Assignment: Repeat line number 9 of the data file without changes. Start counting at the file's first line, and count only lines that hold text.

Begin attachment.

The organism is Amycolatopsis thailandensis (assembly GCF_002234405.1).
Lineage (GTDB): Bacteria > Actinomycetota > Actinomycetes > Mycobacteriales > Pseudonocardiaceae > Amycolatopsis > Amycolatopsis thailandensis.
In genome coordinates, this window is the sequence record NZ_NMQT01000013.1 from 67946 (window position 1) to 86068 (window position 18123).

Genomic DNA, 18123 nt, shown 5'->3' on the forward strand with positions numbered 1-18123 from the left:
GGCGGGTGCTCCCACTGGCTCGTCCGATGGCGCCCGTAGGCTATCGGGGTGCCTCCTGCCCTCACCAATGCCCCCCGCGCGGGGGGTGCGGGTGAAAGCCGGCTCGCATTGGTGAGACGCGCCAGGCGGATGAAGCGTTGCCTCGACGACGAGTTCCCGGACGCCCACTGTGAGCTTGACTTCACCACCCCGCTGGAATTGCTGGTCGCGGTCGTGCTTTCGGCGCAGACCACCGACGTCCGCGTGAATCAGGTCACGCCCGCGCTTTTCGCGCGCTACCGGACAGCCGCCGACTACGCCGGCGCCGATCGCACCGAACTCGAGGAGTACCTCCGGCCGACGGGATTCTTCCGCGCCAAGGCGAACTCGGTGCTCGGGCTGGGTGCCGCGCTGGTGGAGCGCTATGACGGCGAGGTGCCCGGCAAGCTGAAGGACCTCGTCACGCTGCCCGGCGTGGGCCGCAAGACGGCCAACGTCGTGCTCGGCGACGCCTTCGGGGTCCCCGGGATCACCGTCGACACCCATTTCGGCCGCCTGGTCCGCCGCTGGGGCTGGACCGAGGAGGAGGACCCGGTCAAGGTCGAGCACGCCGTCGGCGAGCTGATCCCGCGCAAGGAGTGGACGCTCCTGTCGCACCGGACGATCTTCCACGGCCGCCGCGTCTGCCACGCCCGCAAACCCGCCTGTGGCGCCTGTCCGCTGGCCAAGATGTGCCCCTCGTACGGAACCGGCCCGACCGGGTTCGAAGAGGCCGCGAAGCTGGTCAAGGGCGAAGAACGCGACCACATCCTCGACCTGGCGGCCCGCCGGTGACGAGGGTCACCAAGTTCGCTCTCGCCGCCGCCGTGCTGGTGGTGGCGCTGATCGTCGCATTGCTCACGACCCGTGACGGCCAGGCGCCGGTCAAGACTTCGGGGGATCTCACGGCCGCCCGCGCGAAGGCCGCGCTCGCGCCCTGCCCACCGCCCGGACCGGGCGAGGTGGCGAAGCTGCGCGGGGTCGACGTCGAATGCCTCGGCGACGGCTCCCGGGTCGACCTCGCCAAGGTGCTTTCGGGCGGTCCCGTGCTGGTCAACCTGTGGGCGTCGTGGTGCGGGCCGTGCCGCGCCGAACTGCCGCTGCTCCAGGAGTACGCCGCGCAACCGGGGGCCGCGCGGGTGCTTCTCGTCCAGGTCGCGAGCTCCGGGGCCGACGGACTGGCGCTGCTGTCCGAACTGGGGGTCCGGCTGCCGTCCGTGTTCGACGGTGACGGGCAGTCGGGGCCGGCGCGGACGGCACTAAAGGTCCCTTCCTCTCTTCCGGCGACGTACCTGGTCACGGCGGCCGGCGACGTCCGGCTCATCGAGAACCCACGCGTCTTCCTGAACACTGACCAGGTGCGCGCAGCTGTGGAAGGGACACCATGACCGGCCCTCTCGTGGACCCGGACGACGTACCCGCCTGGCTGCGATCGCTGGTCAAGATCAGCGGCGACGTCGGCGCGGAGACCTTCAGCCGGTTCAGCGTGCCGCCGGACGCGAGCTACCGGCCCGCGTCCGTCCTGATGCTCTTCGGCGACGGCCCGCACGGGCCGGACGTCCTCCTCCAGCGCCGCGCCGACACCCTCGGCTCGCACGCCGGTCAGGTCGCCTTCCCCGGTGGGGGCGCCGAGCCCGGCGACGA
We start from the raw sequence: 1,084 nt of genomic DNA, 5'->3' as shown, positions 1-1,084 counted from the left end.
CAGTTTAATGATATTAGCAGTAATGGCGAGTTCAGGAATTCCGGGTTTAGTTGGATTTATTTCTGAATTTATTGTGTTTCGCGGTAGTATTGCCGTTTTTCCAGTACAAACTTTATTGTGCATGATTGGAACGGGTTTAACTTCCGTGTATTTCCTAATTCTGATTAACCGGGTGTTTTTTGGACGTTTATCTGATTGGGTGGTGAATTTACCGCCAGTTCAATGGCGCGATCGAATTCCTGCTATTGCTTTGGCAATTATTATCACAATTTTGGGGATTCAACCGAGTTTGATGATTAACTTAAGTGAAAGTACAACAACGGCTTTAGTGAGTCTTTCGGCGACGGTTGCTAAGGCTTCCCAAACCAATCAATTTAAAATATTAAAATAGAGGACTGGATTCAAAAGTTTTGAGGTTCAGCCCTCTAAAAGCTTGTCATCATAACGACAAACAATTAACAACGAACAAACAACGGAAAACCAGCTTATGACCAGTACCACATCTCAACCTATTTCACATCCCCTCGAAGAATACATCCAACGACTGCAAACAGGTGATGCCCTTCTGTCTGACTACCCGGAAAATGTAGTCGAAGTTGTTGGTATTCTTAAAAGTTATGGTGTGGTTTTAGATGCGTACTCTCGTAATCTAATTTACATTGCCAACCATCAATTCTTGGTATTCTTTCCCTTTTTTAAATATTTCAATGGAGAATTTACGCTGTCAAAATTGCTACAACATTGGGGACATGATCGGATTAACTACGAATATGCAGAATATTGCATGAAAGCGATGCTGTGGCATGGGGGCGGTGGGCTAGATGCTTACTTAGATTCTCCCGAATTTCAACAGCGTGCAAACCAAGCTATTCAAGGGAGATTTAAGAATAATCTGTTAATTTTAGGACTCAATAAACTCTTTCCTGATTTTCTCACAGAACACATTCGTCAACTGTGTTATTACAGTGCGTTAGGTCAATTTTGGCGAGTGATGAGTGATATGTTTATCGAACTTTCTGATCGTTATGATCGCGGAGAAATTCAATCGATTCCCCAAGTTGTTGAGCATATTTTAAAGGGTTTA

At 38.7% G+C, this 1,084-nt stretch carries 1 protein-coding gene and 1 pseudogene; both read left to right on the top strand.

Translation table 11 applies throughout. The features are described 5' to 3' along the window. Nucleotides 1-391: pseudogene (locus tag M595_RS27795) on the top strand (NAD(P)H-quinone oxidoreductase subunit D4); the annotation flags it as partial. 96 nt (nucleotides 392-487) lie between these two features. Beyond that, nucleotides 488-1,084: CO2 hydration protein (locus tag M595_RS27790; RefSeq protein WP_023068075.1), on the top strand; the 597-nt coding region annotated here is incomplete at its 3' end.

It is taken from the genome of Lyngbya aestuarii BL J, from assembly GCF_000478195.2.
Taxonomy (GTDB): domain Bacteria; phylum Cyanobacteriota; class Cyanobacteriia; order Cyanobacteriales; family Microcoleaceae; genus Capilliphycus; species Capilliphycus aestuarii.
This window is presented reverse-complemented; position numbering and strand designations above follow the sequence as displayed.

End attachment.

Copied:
Translation table 11 applies throughout. The features are described 5' to 3' along the window. Nucleotides 1-391: pseudogene (locus tag M595_RS27795) on the top strand (NAD(P)H-quinone oxidoreductase subunit D4); the annotation flags it as partial. 96 nt (nucleotides 392-487) lie between these two features. Beyond that, nucleotides 488-1,084: CO2 hydration protein (locus tag M595_RS27790; RefSeq protein WP_023068075.1), on the top strand; the 597-nt coding region annotated here is incomplete at its 3' end.